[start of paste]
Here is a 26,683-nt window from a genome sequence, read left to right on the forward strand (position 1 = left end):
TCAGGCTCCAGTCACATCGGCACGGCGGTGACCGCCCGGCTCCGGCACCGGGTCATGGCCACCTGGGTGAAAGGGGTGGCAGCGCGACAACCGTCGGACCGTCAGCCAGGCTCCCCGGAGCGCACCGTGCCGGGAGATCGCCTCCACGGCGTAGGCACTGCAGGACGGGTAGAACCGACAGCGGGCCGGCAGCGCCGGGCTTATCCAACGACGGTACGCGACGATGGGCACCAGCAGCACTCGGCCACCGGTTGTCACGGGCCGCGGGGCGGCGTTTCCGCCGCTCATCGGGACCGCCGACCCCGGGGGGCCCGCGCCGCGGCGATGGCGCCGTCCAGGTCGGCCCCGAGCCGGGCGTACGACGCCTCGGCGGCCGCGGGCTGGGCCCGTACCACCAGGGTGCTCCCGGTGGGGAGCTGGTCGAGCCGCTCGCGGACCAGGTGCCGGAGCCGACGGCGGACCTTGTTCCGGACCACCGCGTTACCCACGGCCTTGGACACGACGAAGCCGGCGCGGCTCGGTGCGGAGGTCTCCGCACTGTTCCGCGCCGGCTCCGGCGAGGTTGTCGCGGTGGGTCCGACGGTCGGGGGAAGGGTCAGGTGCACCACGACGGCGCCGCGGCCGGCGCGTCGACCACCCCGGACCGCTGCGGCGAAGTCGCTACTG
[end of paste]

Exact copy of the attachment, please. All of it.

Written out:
Here is a 26,683-nt window from a genome sequence, read left to right on the forward strand (position 1 = left end):
TCAGGCTCCAGTCACATCGGCACGGCGGTGACCGCCCGGCTCCGGCACCGGGTCATGGCCACCTGGGTGAAAGGGGTGGCAGCGCGACAACCGTCGGACCGTCAGCCAGGCTCCCCGGAGCGCACCGTGCCGGGAGATCGCCTCCACGGCGTAGGCACTGCAGGACGGGTAGAACCGACAGCGGGCCGGCAGCGCCGGGCTTATCCAACGACGGTACGCGACGATGGGCACCAGCAGCACTCGGCCACCGGTTGTCACGGGCCGCGGGGCGGCGTTTCCGCCGCTCATCGGGACCGCCGACCCCGGGGGGCCCGCGCCGCGGCGATGGCGCCGTCCAGGTCGGCCCCGAGCCGGGCGTACGACGCCTCGGCGGCCGCGGGCTGGGCCCGTACCACCAGGGTGCTCCCGGTGGGGAGCTGGTCGAGCCGCTCGCGGACCAGGTGCCGGAGCCGACGGCGGACCTTGTTCCGGACCACCGCGTTACCCACGGCCTTGGACACGACGAAGCCGGCGCGGCTCGGTGCGGAGGTCTCCGCACTGTTCCGCGCCGGCTCCGGCGAGGTTGTCGCGGTGGGTCCGACGGTCGGGGGAAGGGTCAGGTGCACCACGACGGCGCCGCGGCCGGCGCGTCGACCACCCCGGACCGCTGCGGCGAAGTCGCTACTG